A new development may attempt to change St. Luke’s Precinct’s Zoning
A property group has assembled land within St. Luke’s Precinct with the goal to redevelop the series of single detached dwellings into rental condos and apartment buildings.
Welwyn Interests, approved a Burlington Property Manangement Company has been amassing a land assembly at the corner of Burlington Avenue and Lakeshore over the last decade. The property is a series of single detached homes which they have converted into rental units.
During a recent workshop held by Ward 2 Councillor Ward, side effects the Welwyn group send delegates to get a feel for what residents might think of a potential development. Though they suggested that they were at the meetings to listen, buy more about clearly they were doing the talking and that their mind was made that the future forms would not comply with existing zoning and that they would make an application to change the single detached dwelling zoning of the St. Luke’s Precinct that some of these home lots sit within.
The delegates from Welwyn suggested that they intend to build a mid-rise building at the corner of Burlington and Lakeshore with a taller building on Lakeshore to the East of the corner. North of the corner on Burlington they intend to build multi-level apartment complex with a 3 story facade and higher level at that rear stretching from Lakeshore toward Elgin Street.
No application has been made so there is not currently any imagery available. See Map for location.
What does this mean?
If the Welwyn group applies and successfully changes the zoning in the St. Lukes’s Precinct it will mean that the neighbourhood will loose all ability to maintain it’s single detached zoning as recognized and protected by the city of Burlington and Province of Ontario.
Further, the Welwyn Interests and other developers are attending workshops as well as lobbying the city to adjust or amend the Official Plan to potentially allow them to develop higher rise buildings and townhouse style forms within the precinct. Currently the precinct is zoned single detached at house height as well as setbacks and side yards typical of the precinct and which creates the character of the neighbourhood.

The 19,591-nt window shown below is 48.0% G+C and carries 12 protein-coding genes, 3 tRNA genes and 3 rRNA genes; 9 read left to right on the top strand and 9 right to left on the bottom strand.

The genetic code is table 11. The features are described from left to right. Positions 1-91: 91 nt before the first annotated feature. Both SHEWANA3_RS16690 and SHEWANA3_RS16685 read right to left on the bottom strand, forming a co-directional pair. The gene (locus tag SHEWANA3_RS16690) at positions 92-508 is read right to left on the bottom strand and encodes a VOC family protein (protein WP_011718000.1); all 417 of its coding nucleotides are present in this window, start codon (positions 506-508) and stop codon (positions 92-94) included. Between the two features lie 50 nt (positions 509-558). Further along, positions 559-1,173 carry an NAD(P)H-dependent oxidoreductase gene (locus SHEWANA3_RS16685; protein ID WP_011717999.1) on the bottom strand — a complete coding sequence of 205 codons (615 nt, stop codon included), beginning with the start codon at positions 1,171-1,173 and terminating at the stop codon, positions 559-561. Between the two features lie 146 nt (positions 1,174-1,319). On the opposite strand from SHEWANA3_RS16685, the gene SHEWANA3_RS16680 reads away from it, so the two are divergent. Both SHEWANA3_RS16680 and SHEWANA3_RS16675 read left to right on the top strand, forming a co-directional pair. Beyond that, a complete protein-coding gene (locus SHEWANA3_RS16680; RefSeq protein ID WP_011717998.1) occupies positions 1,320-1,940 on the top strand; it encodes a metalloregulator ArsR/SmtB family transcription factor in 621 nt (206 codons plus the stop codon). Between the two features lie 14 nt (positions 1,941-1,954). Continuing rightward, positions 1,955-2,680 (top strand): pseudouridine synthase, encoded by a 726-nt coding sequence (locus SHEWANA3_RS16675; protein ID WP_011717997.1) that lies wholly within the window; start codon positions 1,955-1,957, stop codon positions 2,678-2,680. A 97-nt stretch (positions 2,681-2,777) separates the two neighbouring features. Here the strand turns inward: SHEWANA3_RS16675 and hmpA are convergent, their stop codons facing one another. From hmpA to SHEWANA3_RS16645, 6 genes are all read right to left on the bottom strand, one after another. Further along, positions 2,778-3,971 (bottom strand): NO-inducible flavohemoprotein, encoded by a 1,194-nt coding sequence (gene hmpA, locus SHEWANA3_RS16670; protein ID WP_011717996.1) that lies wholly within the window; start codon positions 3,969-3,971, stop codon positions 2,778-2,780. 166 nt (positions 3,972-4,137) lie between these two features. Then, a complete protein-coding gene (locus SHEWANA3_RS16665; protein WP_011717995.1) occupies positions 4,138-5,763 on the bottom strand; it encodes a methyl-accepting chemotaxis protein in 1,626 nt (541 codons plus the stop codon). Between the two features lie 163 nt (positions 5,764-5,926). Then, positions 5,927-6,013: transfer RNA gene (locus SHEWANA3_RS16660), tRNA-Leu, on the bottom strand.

Additionally, it has been suggested by the Welwyn Interests while at the workshops that the edges of the St. Luke’s Precinct, in particular the corner at which they own property, is an unusual shape and should be rounded off, thereby handing over the bottom of Burlington Avenue to the adjacent higher density precinct. They suggest that this area would better suit the higher density zoning along Lakeshore. This tactic of tidying the precinct puts the subjective decision of how the precinct should look in the hands of the developer with commercial interest rather than the interest of the residents.
Who does this Affect? All of us
Though tidying or rounding off the edges of the precinct may seem obsessive compulsively satisfying on a map, remember that there are homeowners who live at these edges who deserve to enjoy the benefits of the character of the neighbourhood as much as those in the middle. Consider that those who bought homes at the edges believed, like those in the middle, that they would continue to enjoy their lifestyle indicative of the area and which is derived from the character of the precinct. They deserve to be protected from the creep that is pressuring to eat away the edges and engulf their homes with high density building beyond the zoning, inevitably diminishing their quality of life, enjoyment of their property and reducing their home values.
No corner is more or less important, valuable or significant — all areas within the precinct are classified as single detached low density within the precinct and zoned the same and recognized to be protected under the Official Plan.
Hang on to what you have. A great place to live
Lastly, we have to consider the affect of chipping away at the precinct. Already very small — under 300 homes — the St. Luke’s Precinct represents one of the oldest neighbourhoods in the region and certainly one of the most cohesive of the character of single detached representing amazing homes of all decades over the last 150+ years. Chipping at the edges will see no end. Logically allowing an edge or corner to go, reveals yet another edge or corner until eventually what we have today, is gone forever.